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Vengeance – Chapter Six

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‘Here they come,’ Valens shouted to the defender salong the wall before turning back to those close by on the gate top. ‘I’m not sure whether you’re an idiot or just suicidally careless,’ he snapped at Rigonorix as the man handed the artillery piece back to its operators.

‘None of us are walking out of here tonight, Optio,’ the man replied with a chilling casualness, ‘so what was there to lose?’

‘A dozen men in the first fifty heartbeats, you lunatic.’ He turned back to the street below. Sure enough the surge of feeling had almost instantly translated itself into a surge of humanity, which moved their way.

‘They won’t be able to get over the walls,’ someone said nearby, confidently. ‘You saw the corner turrets, sir.’

‘That was just testing the water,’ Valens said with strained patience. ‘Now they’re really pissed off and we’re going to see something different.’ A brief flash of an irritated glance at Rigonorix again for good measure.

‘Ready pila,’ he shouted, looking at the motley collection of poor-quality weapons in the men’s hands. ‘Hermod? Scorpion crews? Mark the biggest and most dangerous looking bastards among them. The rest of you, you have two pila each. At 15 paces cast, and then use the second as a spear.’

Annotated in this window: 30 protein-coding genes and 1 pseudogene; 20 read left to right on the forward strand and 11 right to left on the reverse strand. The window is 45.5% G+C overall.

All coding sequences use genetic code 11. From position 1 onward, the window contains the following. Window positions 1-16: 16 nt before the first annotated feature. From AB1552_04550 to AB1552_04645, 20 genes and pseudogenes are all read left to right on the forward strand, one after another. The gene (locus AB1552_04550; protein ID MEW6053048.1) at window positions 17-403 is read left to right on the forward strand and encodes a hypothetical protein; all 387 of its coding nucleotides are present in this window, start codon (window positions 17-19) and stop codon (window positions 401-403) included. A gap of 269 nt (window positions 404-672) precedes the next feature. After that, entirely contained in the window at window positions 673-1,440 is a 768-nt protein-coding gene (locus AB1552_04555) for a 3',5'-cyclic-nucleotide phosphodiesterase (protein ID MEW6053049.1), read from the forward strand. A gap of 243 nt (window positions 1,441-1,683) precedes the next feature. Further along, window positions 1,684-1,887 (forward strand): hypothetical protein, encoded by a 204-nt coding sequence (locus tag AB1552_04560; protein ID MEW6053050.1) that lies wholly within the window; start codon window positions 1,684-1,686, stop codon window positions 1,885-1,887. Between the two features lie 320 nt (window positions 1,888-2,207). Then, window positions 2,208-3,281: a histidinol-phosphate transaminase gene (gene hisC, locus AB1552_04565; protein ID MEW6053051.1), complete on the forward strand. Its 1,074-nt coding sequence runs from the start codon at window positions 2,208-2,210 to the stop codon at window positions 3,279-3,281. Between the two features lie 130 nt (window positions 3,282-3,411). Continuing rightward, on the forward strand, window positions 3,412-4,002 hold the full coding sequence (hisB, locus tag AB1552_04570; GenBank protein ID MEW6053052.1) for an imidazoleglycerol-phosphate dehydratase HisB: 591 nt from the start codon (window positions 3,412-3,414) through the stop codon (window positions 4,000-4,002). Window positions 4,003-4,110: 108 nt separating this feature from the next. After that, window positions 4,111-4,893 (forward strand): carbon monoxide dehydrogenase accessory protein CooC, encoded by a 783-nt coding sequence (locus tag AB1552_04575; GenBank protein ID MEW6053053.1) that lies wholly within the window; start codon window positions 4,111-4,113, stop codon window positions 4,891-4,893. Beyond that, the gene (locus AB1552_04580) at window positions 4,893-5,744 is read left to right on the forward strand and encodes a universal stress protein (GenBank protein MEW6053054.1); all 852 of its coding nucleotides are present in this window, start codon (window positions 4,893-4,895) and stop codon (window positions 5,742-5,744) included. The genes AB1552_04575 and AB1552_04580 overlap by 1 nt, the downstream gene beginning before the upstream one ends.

The natives were hurtling up the street now, weapons flailing, accompanied by furious cries. Simultaneously, each gap between houses disgorged more of the attackers, those groups who had pulled back from the corner towers now reappearing. Valens couldn’t spare the time to look back over his shoulder, but could hear men arriving at the wall and mounting the steps. A crash from nearby announced the demolition of a second block to provide supplies for the redoubt.

Valens looked across the mass of howling natives, his eyes picking out the figures he thought to be the more important. His gaze fell upon one man who stopped as the tide flowed forward around him, pausing at a high point and becoming an island amid the stream, while he drew a short native bow of horn and sinew, nocking an arrow and drawing, his aim either Valens or someone close by. Before he could release, though, an arrow smashed into his face, throwing him back out of sight, his own shot released as he died and carving a furrow across the snow-packed ground. Hermod the hunter nocked another arrow casually.

Flinching, Valens’s attention shifted to a man with a sling who was swinging it in wide circles with a sound loud enough to hear even through the snow and the din. The whip, whip, whip stopped abruptly as a scorpion bolt passed through his chest, ripping out his life as it exited through his back.

A man with a helmet howled something, and Valens snapped round just in time to see him die with a scorpion shot to the head. He felt a wave of pride for his men as he realised the enemy had reached fifteen paces and, without a second command from him, his men launched their pila. Fifteen missiles arced out up, over the parapet, and fell. The defenders were few enough and the attackers numerous enough that the chances of two men choosing the same target were minimal.